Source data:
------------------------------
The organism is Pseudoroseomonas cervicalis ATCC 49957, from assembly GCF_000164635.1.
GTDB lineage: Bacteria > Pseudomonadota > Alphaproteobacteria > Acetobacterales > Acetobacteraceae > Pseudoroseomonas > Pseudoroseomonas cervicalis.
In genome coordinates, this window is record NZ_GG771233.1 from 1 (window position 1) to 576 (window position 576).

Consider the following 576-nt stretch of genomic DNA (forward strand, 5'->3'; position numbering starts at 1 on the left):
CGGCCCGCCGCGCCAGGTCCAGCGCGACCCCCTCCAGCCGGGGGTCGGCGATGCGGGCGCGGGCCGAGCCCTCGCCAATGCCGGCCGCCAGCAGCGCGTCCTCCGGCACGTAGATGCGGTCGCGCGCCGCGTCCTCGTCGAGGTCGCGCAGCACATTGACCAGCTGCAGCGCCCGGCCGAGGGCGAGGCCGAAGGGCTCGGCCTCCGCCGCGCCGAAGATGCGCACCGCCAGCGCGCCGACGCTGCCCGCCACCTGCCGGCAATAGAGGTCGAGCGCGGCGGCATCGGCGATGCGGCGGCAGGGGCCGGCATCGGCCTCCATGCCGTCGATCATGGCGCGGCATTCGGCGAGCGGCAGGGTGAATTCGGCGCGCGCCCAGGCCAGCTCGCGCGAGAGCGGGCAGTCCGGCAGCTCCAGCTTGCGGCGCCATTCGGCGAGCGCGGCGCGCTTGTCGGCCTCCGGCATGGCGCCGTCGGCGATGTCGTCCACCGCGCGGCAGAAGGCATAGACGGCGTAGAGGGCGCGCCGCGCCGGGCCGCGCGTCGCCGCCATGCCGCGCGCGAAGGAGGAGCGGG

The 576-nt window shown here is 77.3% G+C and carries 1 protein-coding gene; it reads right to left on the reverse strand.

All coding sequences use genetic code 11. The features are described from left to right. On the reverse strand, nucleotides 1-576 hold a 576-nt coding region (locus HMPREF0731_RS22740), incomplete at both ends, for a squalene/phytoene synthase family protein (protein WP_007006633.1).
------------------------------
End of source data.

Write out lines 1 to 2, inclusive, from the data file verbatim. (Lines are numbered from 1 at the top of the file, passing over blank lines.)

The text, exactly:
The organism is Pseudoroseomonas cervicalis ATCC 49957, from assembly GCF_000164635.1.
GTDB lineage: Bacteria > Pseudomonadota > Alphaproteobacteria > Acetobacterales > Acetobacteraceae > Pseudoroseomonas > Pseudoroseomonas cervicalis.